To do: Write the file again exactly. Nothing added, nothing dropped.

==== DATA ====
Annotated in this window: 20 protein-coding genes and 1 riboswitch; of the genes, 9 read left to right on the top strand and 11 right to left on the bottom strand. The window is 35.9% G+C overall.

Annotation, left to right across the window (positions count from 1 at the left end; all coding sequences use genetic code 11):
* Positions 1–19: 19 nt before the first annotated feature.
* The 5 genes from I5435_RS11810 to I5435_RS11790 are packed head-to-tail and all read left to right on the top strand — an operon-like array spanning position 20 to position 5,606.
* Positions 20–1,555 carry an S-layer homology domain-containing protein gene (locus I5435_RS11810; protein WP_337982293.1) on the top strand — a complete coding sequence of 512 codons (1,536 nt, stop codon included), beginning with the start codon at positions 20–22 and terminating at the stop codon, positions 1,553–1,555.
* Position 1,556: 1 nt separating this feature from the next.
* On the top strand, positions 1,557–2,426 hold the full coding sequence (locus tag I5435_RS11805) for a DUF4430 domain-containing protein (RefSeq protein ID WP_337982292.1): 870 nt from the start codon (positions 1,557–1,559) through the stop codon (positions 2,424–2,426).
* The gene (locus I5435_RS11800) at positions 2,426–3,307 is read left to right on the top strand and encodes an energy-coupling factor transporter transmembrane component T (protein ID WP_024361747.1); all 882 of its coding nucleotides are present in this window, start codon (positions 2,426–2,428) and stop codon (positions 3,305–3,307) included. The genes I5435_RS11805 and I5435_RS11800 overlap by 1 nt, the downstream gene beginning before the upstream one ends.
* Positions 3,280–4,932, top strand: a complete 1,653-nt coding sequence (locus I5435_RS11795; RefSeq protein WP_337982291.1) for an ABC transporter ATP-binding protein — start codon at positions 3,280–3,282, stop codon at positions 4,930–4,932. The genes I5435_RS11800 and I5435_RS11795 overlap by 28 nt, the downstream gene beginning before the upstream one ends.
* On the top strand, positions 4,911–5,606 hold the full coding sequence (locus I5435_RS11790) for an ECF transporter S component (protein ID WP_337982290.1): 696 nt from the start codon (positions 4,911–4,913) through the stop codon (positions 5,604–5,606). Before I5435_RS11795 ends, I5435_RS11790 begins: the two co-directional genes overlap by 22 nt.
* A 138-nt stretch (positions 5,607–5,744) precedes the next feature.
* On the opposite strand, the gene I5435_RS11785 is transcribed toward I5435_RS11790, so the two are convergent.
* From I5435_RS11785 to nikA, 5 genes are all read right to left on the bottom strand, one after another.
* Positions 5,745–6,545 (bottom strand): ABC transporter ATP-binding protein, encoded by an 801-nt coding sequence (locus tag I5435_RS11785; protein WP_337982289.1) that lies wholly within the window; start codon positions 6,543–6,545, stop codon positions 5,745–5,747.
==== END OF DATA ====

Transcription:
Annotated in this window: 20 protein-coding genes and 1 riboswitch; of the genes, 9 read left to right on the top strand and 11 right to left on the bottom strand. The window is 35.9% G+C overall.

Annotation, left to right across the window (positions count from 1 at the left end; all coding sequences use genetic code 11):
* Positions 1–19: 19 nt before the first annotated feature.
* The 5 genes from I5435_RS11810 to I5435_RS11790 are packed head-to-tail and all read left to right on the top strand — an operon-like array spanning position 20 to position 5,606.
* Positions 20–1,555 carry an S-layer homology domain-containing protein gene (locus I5435_RS11810; protein WP_337982293.1) on the top strand — a complete coding sequence of 512 codons (1,536 nt, stop codon included), beginning with the start codon at positions 20–22 and terminating at the stop codon, positions 1,553–1,555.
* Position 1,556: 1 nt separating this feature from the next.
* On the top strand, positions 1,557–2,426 hold the full coding sequence (locus tag I5435_RS11805) for a DUF4430 domain-containing protein (RefSeq protein ID WP_337982292.1): 870 nt from the start codon (positions 1,557–1,559) through the stop codon (positions 2,424–2,426).
* The gene (locus I5435_RS11800) at positions 2,426–3,307 is read left to right on the top strand and encodes an energy-coupling factor transporter transmembrane component T (protein ID WP_024361747.1); all 882 of its coding nucleotides are present in this window, start codon (positions 2,426–2,428) and stop codon (positions 3,305–3,307) included. The genes I5435_RS11805 and I5435_RS11800 overlap by 1 nt, the downstream gene beginning before the upstream one ends.
* Positions 3,280–4,932, top strand: a complete 1,653-nt coding sequence (locus I5435_RS11795; RefSeq protein WP_337982291.1) for an ABC transporter ATP-binding protein — start codon at positions 3,280–3,282, stop codon at positions 4,930–4,932. The genes I5435_RS11800 and I5435_RS11795 overlap by 28 nt, the downstream gene beginning before the upstream one ends.
* On the top strand, positions 4,911–5,606 hold the full coding sequence (locus I5435_RS11790) for an ECF transporter S component (protein ID WP_337982290.1): 696 nt from the start codon (positions 4,911–4,913) through the stop codon (positions 5,604–5,606). Before I5435_RS11795 ends, I5435_RS11790 begins: the two co-directional genes overlap by 22 nt.
* A 138-nt stretch (positions 5,607–5,744) precedes the next feature.
* On the opposite strand, the gene I5435_RS11785 is transcribed toward I5435_RS11790, so the two are convergent.
* From I5435_RS11785 to nikA, 5 genes are all read right to left on the bottom strand, one after another.
* Positions 5,745–6,545 (bottom strand): ABC transporter ATP-binding protein, encoded by an 801-nt coding sequence (locus tag I5435_RS11785; protein WP_337982289.1) that lies wholly within the window; start codon positions 6,543–6,545, stop codon positions 5,745–5,747.